The Question Libertarians Just Can’t Answer – Answered

0:00 – Why are there no libertarian countries? If libertarians are correct in claiming that they understand how best to organize a modern society, how is it that not a single country in the world in the early twenty-first century is organized along libertarian lines?

3:00 – It’s not as though there were a shortage of countries to experiment with libertarianism. There are 193 sovereign state members of the United Nations—195, if you count the Vatican and Palestine, which have been granted observer status by the world organization. If libertarianism was a good idea, wouldn’t at least one country have tried it? Wouldn’t there be at least one country, out of nearly two hundred, with minimal government, free trade, open borders, decriminalized drugs, no welfare state and no public education system?

7:39 – When you ask libertarians if they can point to a libertarian country, you are likely to get a baffled look, followed, in a few moments, by something like this reply: While there is no purely libertarian country, there are countries which have pursued policies of which libertarians would approve: Chile, with its experiment in privatized Social Security, for example, and Sweden, a big-government nation which, however, gives a role to vouchers in schooling.

But this isn’t an adequate response. Libertarian theorists have the luxury of mixing and matching policies to create an imaginary utopia. A real country must function simultaneously in different realms—defense and the economy, law enforcement and some kind of system of support for the poor. Being able to point to one truly libertarian country would provide at least some evidence that libertarianism can work in the real world.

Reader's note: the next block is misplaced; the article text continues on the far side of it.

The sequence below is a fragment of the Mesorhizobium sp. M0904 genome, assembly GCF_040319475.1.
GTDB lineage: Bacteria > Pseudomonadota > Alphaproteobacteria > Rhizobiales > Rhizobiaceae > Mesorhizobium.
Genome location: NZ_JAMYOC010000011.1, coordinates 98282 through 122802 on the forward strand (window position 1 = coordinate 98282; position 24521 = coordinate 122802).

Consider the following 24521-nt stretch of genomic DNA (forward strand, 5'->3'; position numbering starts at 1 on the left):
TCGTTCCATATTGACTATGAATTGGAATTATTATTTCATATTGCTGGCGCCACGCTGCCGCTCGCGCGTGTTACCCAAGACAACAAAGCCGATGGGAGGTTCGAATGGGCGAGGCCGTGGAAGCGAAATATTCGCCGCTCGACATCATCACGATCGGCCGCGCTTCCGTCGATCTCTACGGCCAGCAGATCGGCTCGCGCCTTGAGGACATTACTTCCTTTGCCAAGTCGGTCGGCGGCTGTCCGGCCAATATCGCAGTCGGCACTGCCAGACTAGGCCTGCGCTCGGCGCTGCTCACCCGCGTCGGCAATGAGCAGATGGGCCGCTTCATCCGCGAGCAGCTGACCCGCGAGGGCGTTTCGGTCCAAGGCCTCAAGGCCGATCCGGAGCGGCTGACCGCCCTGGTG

10:39 – Some political philosophies pass this test. For much of the global center-left, the ideal for several generations has been Nordic social democracy—what the late liberal economist Robert Heilbroner described as “a slightly idealized Sweden.” Other political philosophies pass the test, even if their exemplars flunk other tests. Until a few decades ago, supporters of communism in the West could point to the Soviet Union and other Marxist-Leninist dictatorships as examples of “really-existing socialism.” They argued that, while communist regimes fell short in the areas of democracy and civil rights, they proved that socialism can succeed in a large-scale modern industrial society.

13:30 – While the liberal welfare-state left, with its Scandinavian role models, remains a vital force in world politics, the pro-communist left has been discredited by the failure of the Marxist-Leninist countries it held up as imperfect but genuine models. Libertarians have often proclaimed that the economic failure of Marxism-Leninism discredits not only all forms of socialism but also moderate social-democratic liberalism.

15:44 – But think about this for a moment. If socialism is discredited by the failure of communist regimes in the real world, why isn’t libertarianism discredited by the absence of any libertarian regimes in the real world? Communism was tried and failed. Libertarianism has never even been tried on the scale of a modern nation-state, even a small one, anywhere in the world.

19:00 – Lacking any really-existing libertarian countries to which they can point, the free-market right is reduced to ranking countries according to “economic freedom.” Somewhat different lists are provided by the Fraser Institute in Canada and the Heritage Foundation in Washington, D.C.

22:32 – It’s a seductive vision—enjoying the same quality of life that today’s heavily-governed rich nations enjoy, with lower taxes and less regulation. The vision is so seductive, in fact, that we are forced to return to the question with which we began: if libertarianism is not only appealing but plausible, why hasn’t any country anywhere in the world ever tried it?

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